Garmin have launched two brand new GPS computers today, the Edge 810 and 510 GPS computers, which feature smartphone connectivity, live tracking and weather updates and easy social media sharing.
Externally, the 810 is virtually identical to the previous 800. The same dimensions and colour touchscreen, with no improvement in the resolution. The 510 meanwhile has a larger form factor, and gets a full colour screen and improved interface over the current 500.
The Edge 810 has a 2.6in colour screen with a 17 hour battery life and is compatible with optional detailed street or TOPO maps including BirdsEye Satellite Imagery. The Edge 510 has a new larger 2.2in colour touchscreen display and is compatible with both GPS and GLONASS satellites for faster satellite acquisition and improved signal lock. The 510 offers the promise of a 20 hour battery life.
We expected there might be a big update for the popular Edge series in our 2013 predictions and trends article, but it’s clear from the name this is a smaller update than we might have expected. There’s a lot more functionality packed inside both new computers however, and both now boast the ability to connect to your smartphone so you can do cool things like live tracking and easier sharing of your ride data through various social media networks. Perhaps most useful of all to us UK cyclists is the live weather mode. The Edge 510 does everything the 810 does bar the navigational stuff.
The new Garmin Connect Mobile app (runs on iOS and Android) hooks up to the new Edge via Bluetooth so you can post details of your ride straight to Facebook or Twitter the moment you step of the bike at the end of a ride. No waiting to plug the Edge into a computer before you can share. In a world where more and more people are using smartphones and tablets, this is a smart move by Garmin.
Live tracking means family and friends can follow your ride from the comfort of the sofa. This will be of limited interest to many people, but for big races and challenge rides it is a good way of letting anyone interested track your progress live.
Perhaps more useful is the real-time weather forecasts and alerts the Edge 810 can serve up when paired with your smartphone. Now you could adjust your ride accordingly if there is a storm approaching. I wonder if it would be possible to ensure you always finish a ride with a tailwind?
The new Garmin Connect Mobile app will also make it easier to download routes and activities to your Garmin. Simply choose a route you want to follow and send it from your smartphone to the Edge computer.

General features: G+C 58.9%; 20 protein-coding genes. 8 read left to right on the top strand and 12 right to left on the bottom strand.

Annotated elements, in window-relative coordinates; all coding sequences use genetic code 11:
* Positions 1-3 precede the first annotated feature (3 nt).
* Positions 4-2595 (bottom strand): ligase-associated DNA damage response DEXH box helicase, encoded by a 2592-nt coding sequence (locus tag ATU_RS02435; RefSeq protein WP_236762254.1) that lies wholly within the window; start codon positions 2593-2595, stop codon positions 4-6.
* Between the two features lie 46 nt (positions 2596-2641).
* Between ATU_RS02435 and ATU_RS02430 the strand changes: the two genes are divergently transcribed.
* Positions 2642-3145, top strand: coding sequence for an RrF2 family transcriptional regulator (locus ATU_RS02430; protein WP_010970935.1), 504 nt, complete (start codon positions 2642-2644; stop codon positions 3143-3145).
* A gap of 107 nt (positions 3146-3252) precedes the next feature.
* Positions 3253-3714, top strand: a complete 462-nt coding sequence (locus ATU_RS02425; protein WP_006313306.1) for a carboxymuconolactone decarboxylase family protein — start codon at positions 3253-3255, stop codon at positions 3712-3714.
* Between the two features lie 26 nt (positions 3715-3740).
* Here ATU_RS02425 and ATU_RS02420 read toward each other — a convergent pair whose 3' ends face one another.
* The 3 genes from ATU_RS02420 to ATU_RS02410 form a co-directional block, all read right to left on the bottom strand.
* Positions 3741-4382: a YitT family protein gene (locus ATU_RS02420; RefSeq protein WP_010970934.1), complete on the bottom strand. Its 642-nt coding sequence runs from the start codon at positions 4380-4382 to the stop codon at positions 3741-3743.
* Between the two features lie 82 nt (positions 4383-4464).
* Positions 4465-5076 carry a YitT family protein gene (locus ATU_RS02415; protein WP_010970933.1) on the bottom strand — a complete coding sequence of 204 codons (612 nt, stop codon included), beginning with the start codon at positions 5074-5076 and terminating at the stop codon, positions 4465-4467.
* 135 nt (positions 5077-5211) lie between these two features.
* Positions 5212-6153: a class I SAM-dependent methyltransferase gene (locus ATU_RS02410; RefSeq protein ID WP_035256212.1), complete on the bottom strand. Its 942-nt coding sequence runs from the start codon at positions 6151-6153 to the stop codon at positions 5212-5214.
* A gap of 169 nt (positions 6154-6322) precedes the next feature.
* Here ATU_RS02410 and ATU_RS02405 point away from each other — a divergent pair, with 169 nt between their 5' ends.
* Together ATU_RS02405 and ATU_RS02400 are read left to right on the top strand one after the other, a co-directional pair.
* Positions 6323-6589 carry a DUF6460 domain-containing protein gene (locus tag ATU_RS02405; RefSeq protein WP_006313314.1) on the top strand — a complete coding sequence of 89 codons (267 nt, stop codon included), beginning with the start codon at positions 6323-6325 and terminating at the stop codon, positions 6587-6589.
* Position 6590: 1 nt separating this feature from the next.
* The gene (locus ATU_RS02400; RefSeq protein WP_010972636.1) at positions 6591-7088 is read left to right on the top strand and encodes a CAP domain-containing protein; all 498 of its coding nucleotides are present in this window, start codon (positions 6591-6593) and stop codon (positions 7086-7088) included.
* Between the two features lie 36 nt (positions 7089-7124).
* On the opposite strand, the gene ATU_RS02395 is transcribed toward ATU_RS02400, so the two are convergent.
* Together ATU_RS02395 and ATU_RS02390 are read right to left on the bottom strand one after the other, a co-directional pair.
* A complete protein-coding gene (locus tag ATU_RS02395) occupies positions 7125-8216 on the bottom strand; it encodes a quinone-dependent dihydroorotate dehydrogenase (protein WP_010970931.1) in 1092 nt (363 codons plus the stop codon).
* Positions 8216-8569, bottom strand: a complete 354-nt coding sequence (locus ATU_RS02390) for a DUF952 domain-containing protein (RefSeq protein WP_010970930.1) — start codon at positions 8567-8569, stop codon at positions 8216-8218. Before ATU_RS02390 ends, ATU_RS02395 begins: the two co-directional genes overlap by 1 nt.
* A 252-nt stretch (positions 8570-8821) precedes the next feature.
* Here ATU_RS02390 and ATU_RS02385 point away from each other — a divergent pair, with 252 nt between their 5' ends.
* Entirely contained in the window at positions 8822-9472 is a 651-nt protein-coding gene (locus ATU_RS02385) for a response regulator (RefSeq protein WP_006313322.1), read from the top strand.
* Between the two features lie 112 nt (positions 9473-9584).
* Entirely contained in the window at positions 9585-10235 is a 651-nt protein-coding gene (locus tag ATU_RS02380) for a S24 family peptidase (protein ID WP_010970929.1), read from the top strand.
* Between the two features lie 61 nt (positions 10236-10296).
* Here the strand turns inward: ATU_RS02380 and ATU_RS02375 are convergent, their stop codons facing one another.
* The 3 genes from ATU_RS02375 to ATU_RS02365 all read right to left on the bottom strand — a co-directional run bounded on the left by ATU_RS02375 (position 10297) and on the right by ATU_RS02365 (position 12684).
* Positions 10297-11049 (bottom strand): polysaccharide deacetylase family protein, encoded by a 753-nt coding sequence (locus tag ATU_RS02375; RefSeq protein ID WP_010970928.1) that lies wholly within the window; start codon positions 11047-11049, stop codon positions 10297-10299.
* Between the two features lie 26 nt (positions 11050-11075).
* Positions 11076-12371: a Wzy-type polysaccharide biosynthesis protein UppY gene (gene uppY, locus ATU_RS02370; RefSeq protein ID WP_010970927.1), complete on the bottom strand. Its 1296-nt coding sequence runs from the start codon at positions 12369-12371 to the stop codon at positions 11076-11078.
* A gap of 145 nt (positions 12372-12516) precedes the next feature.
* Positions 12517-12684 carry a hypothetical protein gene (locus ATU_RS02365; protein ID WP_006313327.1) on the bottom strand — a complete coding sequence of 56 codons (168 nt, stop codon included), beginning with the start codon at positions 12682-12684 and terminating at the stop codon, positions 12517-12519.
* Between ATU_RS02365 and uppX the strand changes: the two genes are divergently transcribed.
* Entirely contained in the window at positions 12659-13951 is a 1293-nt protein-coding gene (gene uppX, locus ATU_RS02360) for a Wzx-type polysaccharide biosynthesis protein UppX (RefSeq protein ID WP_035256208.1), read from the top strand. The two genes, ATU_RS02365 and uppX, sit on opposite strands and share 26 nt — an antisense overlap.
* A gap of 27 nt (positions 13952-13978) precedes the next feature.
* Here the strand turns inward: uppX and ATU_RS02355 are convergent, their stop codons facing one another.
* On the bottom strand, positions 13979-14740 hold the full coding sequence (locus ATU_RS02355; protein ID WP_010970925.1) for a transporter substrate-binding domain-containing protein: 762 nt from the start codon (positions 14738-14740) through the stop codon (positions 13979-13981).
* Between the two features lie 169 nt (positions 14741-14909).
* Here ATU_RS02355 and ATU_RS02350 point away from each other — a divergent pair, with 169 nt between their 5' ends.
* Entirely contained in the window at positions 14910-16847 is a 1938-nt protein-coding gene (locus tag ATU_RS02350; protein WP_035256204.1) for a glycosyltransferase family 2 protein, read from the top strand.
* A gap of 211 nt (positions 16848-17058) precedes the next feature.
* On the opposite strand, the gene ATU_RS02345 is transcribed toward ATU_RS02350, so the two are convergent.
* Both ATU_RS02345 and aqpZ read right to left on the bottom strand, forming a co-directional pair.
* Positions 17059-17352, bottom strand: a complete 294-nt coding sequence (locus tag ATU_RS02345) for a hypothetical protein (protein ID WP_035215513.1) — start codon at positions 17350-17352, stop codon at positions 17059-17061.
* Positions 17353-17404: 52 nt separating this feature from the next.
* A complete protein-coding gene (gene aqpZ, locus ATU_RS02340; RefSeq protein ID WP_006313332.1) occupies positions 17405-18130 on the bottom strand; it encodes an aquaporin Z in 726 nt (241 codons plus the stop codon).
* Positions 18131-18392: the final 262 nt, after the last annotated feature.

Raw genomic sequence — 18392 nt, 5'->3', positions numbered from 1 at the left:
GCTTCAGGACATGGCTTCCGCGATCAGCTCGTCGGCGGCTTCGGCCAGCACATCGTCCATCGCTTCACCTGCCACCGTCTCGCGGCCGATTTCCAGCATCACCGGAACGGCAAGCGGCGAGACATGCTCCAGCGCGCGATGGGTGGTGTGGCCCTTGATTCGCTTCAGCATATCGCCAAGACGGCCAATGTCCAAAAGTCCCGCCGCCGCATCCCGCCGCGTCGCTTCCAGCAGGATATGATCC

The Edge 810 now does mutliple bikes and activities more easily, which those people who use their current Garmin on different bikes will appreciate. So you can easily swap it from your mountain bike to your road bike and back to your cyclocross bike. You can adjust the displayed data for each activity, so you could display a power based output on the road bike and switch to heart rate data on the cyclocross bike.
“With these new connected Edge devices, riders can continue to expect robust data, industry leading accuracy and durability that cyclists have come to know from Garmin,” said Dan Bartel, Garmin’s vice president of worldwide sales. “Using the connectivity through smartphones, we will enable cyclists to take advantage of features such as real-time tracking and instant uploads, while keeping their phones safe in their saddle bags and relying on the power of the Edge on their handlebars, to provide accurate data in all conditions.”
The aftermarket silicone protective cases are now available in some bright colours to complement the colour of your bike.
More info at www.garmin.com
Mat has worked for loads of bike magazines over the past 20 years, and been editor of 220 Triathlon and Cycling Plus. He's been road.cc technical editor for seven years, testing bikes, fettling the latest kit, and trying out the most up-to-the-minute clothing. We send him off around the world to get all the news from launches and shows too. He has won his category in Ironman UK 70.3 and finished on the podium in both marathons he has run. Mat is a youthful 45-year-old Cambridge graduate who did a post-grad in magazine journalism, and he is a past winner of the Cycling Media Award for Specialist Online Writer.